Early Days and Save the Rock
For this year's Quasquicentennial Celebration, The Rock Recorder Blog will post a chronological (as much as possible) history of Glen Rock, NJ. My main source for framing this series is an unpublished manuscript in the Glen Rock Historical & Preservation Society's archive, which was written by George Hubschmitt. This is Part #2 of the series.
In 1675, East Jersey was first sub-divided into four counties: Bergen, Essex, Middlesex and Monmouth. In 1837, Passaic County was cut out of Bergen (with some additional land being taken from Essex) and in 1840, Hudson County was also separated. Later on, a part of Hudson County was re-annexed to Bergen, leaving Bergen County as we know it today. At one point, Bergen County covered the area from the New York State line to Newark Bay and New York Bay, and from the Hudson River west to the Pompton area.
Early townships in the area were Hackensack and Bergen. Seven townships were subsequently formed out of these two: Franklin, Saddle River, Harrington, Hackensack, New Barbadoes, Washington and Lodi. The present Glen Rock area was partly in Franklin Township (in 1876, Franklin Township was split into Franklin and Ridgewood Townships, with the Glen Rock land located in the Ridgewood Township slice) and partly in Saddle River Township. The township system was useful for administrative and judicial matters since the population of the area was very small.
Early settlers in the Glen Rock area spilled over from the Dutch settlement of New Amsterdam (New York City). Early families to these parts included Hopper, Vanderbeck, Snyder, Marinus and Berdan. The Vanderbecks and Hoppers settled in the eastern part of the future Glen Rock starting in the 1700s, while the Snyder and Marinus families moved into the western sections around the same time. The Berdans followed in the early 19th century. The claims of the Snyders swept up from the Passaic River to the present Rodney Street area.
At first, home was the log cabin. By the mid-18th century, a number of more permanent homes were built using the local sandstone and strong oak framing. Glen Rock is fortunate to have four Dutch sandstone homes from this period still standing, all originally belonging to branches of the Hopper family. These well-constructed farmhouses were set on sprawling family farms, now long gone, and oriented to the southeast to catch the sun's rays for light and warmth. All four of Glen Rock's Dutch sandstone homes are listed on both the New Jersey and the National Registers of Historic Places.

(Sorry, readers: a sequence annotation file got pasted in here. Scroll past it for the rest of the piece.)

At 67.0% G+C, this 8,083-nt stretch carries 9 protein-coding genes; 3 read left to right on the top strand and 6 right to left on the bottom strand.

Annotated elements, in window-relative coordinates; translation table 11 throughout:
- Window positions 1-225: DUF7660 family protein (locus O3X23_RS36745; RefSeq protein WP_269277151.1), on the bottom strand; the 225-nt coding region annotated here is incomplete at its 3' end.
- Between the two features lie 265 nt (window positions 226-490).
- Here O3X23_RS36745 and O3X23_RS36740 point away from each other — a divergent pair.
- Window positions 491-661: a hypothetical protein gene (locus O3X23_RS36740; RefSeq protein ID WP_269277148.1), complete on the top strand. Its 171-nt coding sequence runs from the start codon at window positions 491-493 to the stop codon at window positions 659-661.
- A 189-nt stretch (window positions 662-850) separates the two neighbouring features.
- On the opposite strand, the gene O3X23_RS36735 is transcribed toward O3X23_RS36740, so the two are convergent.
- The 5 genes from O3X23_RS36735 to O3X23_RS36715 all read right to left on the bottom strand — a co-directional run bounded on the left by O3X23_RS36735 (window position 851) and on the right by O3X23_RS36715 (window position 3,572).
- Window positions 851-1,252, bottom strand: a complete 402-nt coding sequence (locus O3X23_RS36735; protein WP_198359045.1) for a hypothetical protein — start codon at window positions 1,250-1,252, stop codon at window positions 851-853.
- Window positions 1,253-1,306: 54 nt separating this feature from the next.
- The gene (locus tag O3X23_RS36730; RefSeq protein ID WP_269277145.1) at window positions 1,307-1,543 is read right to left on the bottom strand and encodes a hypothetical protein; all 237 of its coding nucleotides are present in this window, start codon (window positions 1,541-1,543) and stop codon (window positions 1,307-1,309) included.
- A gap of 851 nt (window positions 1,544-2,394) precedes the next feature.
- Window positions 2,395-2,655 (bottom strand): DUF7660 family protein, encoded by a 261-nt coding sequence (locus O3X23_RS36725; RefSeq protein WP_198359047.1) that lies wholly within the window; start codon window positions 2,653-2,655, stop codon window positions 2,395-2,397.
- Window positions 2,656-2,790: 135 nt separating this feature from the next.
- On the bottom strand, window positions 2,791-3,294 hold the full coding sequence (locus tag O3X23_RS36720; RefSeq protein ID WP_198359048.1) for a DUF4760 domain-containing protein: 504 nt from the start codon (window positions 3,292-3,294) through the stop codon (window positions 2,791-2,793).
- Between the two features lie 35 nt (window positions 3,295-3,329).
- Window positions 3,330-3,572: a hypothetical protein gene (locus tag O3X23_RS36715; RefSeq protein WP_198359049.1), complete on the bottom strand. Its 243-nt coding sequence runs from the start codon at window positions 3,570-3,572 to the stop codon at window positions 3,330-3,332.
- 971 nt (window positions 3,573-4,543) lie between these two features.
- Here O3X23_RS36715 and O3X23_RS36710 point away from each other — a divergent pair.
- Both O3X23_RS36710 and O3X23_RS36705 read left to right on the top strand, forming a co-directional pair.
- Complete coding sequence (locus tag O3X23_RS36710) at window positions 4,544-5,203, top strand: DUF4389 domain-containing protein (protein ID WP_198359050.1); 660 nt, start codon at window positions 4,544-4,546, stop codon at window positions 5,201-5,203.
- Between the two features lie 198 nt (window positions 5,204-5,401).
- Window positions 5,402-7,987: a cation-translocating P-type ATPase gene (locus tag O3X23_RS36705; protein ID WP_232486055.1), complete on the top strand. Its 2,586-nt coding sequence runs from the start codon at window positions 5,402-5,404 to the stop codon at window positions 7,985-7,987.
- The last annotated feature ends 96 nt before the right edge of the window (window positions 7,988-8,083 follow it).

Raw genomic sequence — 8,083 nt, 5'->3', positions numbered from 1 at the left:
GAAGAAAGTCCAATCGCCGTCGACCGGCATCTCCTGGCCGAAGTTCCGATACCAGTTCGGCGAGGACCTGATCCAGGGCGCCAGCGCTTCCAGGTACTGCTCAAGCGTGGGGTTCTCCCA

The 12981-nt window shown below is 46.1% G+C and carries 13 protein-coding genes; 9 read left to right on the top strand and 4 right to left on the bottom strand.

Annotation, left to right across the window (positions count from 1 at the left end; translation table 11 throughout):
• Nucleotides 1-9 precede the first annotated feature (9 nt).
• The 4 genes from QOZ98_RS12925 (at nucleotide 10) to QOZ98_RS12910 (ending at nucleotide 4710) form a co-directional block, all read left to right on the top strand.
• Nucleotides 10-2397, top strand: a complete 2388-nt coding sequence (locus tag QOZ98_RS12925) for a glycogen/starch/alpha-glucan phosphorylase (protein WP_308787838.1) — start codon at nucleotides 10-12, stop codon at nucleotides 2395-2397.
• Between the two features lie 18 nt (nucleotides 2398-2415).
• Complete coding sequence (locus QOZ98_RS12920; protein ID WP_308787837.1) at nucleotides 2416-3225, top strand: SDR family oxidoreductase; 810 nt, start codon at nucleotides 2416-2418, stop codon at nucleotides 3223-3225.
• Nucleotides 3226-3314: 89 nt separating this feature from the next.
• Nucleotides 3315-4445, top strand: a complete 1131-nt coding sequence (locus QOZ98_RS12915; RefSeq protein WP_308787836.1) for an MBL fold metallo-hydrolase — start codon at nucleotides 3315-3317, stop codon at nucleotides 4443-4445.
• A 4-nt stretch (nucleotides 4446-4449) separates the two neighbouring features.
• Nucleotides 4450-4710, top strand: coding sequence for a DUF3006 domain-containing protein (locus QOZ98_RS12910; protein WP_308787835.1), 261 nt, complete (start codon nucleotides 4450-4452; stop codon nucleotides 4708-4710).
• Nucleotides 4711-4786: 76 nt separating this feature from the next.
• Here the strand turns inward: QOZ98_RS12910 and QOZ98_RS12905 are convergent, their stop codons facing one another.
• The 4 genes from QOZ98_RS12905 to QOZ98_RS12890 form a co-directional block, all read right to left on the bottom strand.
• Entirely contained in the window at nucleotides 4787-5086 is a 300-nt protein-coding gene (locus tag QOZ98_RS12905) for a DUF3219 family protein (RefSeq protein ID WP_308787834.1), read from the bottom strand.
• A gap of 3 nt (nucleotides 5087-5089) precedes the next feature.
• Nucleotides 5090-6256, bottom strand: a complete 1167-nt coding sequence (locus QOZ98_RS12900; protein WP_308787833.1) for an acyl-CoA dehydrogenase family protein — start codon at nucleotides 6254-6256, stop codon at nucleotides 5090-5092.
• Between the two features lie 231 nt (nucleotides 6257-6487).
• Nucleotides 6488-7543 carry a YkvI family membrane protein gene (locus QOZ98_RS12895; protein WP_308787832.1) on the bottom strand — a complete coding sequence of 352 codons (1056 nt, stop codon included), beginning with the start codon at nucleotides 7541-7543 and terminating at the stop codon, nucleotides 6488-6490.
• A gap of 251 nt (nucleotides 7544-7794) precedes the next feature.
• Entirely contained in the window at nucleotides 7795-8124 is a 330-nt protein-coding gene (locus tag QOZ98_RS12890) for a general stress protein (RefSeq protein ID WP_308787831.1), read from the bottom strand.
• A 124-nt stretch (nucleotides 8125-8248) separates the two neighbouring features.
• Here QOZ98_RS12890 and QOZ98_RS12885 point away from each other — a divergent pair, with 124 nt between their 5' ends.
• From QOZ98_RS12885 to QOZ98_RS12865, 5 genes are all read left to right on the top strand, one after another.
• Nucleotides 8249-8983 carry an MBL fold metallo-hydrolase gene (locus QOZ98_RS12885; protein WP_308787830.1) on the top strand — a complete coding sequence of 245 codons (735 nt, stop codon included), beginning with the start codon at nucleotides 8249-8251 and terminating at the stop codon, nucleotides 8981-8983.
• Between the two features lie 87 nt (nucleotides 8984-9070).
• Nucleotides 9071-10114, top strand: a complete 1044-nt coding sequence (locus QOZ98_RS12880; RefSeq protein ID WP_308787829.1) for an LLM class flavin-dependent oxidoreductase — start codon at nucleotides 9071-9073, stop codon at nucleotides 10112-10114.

[The Ackerman-Hopper House, one of Glen Rock's four Dutch sandstone houses]
As old as the Hopper homes are, they are youngsters compared to Glen Rock's oldest historic artifact: The Great Rock, which was carried to its current location by the Wisconsin Glacier about 15,000 years ago. Geologists believe that The Rock originated in the Upper Hudson River Valley in New York State. Technically The Rock is a glacial erratic composed of gray granite weighing approximately 596 tons. The native Lenape who roamed the area were very familiar with The Rock, which they called "pamachapuka", meaning "large rock, along a trail, that fell from the sky". The trail is now Rock Road, and it was a well-traveled route reaching from Arcola and Hackensack to Pompton and Ramapo. It is possible that The Rock was used as a meeting place for the Lenape, although stories about sending smoke signals there are most likely legend since the surrounding area was dense woodlands and only the top ten feet of The Rock was visible until it was excavated to develop the southern spur of Doremus Avenue around 1912.
The Rock served as a surveying point for virtually all of the nearby properties. It also helped determine the boundary between East and West Jersey and, later, the 42,500 acres of the Ramapo Tract (which dubbed it "The Great Rock"). It was a convenient point to measure distances for setting property boundaries. As a prominent (and easily found) landmark, it appeared on maps drawn by Robert Erskine for George Washington during the American Revolution.
The greatest danger to The Rock happened around 1912, when the southern part of Doremus Avenue was being planned. One of the neighbors, John Walter, had title to The Rock itself, which was on his property, and he was considering an offer from the developer to sell that piece of land. The developer, being a developer, planned to blow up the Rock to make it easier and more direct to continue Doremus Avenue across Rock Road. Luckily for posterity, Glen Rock Councilman J. Oscar Bunce realized that part of The Rock (18" to be exact) jutted out into Rock Road, which was county property. The Rock was saved when Mr. Bunce told the developer that he could destroy The Rock only if he did no damage to that 18". Cooler heads prevailed and The Rock was turned into one of Glen Rock's first borough parks. It now serves as the symbol of our borough as well as the borough's World War I Memorial. I like to think that the outline of the borough of Glen Rock reflects the shape of our favorite landmark (maybe if you squint a little bit).
[The Rock circa 1890 with Rock Road in the foreground]